He’s very happy he might be able to help the restaurant keep halal on the menu. Because he orders Halal meat from the same supplier in larger quantities for retail customers, he feels he can safely guarantee to Khurshid a daily supply of Halal Lamb, Beef and Chicken. But nothing’s quite final yet.
John begins to share a bit of the history of City Meat Market.
Honest Ed’s in Toronto has walls filled with photographs of people and memories long gone.
John Bruni shows me three photographs from 1910 or so. The year this Butcher Shop was founded.
It has had three locations around this intersection. John incidentally is the third owner of the business.
John points out to me in this photograph, a century ago phone numbers in Sault Ste Marie were only four digits: “City Meat Market Phone 2200”.
I’m not in the market for meat today, but I do need some dates. Not expecting City Meat Market to carry them, but John surprises me and points out that he does. Great! Sold.
I can be his customer today.
Crossing Queen Street and looking back, I see a Ghost Ad on the brick wall with the name of City Meat Market’s previous iteration, Hussey Fournier Meat Co. Ltd. at the previous location a few doors over.
There’s plenty of time until 8 p.m. when I intend to return to Tandoori Gardan for my Iftar Dinner take-out. Time enough to explore this downtown area on foot.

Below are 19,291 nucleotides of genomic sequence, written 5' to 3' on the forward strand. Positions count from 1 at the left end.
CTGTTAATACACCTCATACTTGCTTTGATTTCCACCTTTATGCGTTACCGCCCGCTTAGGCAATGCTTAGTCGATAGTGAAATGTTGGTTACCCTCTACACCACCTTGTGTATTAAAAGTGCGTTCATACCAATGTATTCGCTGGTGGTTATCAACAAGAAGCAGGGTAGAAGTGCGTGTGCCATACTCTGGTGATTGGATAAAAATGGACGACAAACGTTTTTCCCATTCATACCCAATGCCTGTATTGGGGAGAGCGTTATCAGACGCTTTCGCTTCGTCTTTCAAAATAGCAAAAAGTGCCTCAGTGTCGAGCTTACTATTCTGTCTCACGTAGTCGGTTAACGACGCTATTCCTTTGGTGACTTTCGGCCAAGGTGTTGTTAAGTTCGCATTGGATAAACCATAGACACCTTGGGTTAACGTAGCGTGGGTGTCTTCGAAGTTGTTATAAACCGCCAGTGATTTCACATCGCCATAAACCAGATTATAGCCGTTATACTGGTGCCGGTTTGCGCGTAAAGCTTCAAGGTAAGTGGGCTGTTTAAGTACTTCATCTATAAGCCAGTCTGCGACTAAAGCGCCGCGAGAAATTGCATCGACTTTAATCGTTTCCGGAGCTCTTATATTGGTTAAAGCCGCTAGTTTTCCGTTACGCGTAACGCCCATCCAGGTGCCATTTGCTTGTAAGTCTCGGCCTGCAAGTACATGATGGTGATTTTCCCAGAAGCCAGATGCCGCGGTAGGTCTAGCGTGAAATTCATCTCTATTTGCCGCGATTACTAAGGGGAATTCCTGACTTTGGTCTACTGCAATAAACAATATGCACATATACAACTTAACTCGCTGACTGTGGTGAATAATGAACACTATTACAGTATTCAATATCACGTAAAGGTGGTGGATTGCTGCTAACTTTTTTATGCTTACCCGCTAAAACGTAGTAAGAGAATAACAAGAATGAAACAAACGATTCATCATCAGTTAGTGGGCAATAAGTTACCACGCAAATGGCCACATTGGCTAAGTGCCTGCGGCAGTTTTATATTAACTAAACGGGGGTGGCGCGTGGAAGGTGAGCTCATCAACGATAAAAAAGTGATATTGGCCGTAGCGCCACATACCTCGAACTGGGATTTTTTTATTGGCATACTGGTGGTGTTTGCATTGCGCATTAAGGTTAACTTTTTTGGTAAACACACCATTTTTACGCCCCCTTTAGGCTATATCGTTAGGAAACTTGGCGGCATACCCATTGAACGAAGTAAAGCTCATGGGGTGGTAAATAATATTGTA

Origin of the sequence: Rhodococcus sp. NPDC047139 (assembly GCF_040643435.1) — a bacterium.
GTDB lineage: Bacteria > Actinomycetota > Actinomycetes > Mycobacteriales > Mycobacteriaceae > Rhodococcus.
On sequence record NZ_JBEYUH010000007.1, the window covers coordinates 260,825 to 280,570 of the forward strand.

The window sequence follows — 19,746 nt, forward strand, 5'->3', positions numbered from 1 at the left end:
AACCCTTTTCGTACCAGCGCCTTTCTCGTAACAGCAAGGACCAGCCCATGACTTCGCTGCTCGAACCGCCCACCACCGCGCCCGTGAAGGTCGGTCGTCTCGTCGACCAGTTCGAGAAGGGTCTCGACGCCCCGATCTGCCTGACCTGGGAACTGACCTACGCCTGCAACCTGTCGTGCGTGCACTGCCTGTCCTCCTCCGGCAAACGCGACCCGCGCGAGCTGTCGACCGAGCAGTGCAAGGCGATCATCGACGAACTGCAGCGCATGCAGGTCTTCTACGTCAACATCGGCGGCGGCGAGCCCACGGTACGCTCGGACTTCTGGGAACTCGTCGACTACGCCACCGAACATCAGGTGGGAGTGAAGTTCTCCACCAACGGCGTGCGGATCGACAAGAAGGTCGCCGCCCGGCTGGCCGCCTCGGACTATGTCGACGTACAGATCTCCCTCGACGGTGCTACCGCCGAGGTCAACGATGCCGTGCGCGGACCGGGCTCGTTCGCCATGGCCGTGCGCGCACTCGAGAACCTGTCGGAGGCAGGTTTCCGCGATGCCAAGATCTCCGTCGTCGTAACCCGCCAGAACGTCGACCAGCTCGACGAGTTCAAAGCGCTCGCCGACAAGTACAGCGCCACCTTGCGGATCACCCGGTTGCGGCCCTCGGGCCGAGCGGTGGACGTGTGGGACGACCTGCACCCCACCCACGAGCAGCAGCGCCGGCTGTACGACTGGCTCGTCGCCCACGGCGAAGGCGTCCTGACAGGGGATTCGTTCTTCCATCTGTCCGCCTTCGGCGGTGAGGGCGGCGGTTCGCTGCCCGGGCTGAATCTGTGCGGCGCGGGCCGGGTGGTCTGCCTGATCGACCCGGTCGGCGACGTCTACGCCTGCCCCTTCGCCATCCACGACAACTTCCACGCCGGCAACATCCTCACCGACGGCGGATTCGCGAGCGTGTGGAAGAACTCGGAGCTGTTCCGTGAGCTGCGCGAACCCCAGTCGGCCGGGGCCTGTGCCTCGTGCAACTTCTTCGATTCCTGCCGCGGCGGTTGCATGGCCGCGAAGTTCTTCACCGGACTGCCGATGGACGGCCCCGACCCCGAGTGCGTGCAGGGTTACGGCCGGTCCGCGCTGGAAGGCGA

One can easily spot this welcome message from a block or more away. It’s on Queen Street East.
These few words certainly add to my perception of that small town feeling with everyone supporting one another in Sault Ste Marie.
Akin to how John Bruni sincerely wants to help Khurshid’s new restaurant succeed when it comes to Keeping Halal items on the menu.
Ken had earlier informed me CTV had shut down their Sault Ste Marie television station and news broadcasts. A few reporters remain in town, but their reporting now reduced to a few minutes, if that, broadcast nightly on CTV from their station in Sudbury.
The CTV building, like that Meat Market ghost ad are still here.
I begin heading back to Tandoori Garden. I spot another Ghost Ad. This time with a three digit phone number, “638”.
Reflecting on how slowly things change in Sault Ste Marie, Tandoori Gardan may also be here, serving up Halal Indian and Canadian Food a century from now.
I wonder how many digits phone numbers will have by then?